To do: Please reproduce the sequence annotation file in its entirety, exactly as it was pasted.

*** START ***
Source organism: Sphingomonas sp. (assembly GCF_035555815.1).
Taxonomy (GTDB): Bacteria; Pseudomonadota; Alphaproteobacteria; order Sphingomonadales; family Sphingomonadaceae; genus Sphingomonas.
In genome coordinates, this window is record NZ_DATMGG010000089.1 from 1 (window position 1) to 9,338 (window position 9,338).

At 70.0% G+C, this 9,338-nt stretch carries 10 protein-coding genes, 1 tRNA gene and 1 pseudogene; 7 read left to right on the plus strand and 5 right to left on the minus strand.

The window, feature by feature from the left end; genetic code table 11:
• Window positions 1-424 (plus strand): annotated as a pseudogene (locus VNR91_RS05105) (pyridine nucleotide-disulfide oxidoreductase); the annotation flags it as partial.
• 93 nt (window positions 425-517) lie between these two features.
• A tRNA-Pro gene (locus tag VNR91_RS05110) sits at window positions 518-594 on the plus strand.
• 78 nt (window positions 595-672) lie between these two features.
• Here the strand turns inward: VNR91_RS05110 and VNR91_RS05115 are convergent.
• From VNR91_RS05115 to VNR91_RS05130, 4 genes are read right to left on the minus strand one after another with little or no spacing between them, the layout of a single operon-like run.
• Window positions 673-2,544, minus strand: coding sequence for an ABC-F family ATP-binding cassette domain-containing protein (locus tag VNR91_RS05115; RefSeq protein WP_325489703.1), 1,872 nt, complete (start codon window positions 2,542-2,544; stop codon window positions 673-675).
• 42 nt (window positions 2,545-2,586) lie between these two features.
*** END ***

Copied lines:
Source organism: Sphingomonas sp. (assembly GCF_035555815.1).
Taxonomy (GTDB): Bacteria; Pseudomonadota; Alphaproteobacteria; order Sphingomonadales; family Sphingomonadaceae; genus Sphingomonas.
In genome coordinates, this window is record NZ_DATMGG010000089.1 from 1 (window position 1) to 9,338 (window position 9,338).

At 70.0% G+C, this 9,338-nt stretch carries 10 protein-coding genes, 1 tRNA gene and 1 pseudogene; 7 read left to right on the plus strand and 5 right to left on the minus strand.

The window, feature by feature from the left end; genetic code table 11:
• Window positions 1-424 (plus strand): annotated as a pseudogene (locus VNR91_RS05105) (pyridine nucleotide-disulfide oxidoreductase); the annotation flags it as partial.
• 93 nt (window positions 425-517) lie between these two features.
• A tRNA-Pro gene (locus tag VNR91_RS05110) sits at window positions 518-594 on the plus strand.
• 78 nt (window positions 595-672) lie between these two features.
• Here the strand turns inward: VNR91_RS05110 and VNR91_RS05115 are convergent.
• From VNR91_RS05115 to VNR91_RS05130, 4 genes are read right to left on the minus strand one after another with little or no spacing between them, the layout of a single operon-like run.
• Window positions 673-2,544, minus strand: coding sequence for an ABC-F family ATP-binding cassette domain-containing protein (locus tag VNR91_RS05115; RefSeq protein WP_325489703.1), 1,872 nt, complete (start codon window positions 2,542-2,544; stop codon window positions 673-675).
• 42 nt (window positions 2,545-2,586) lie between these two features.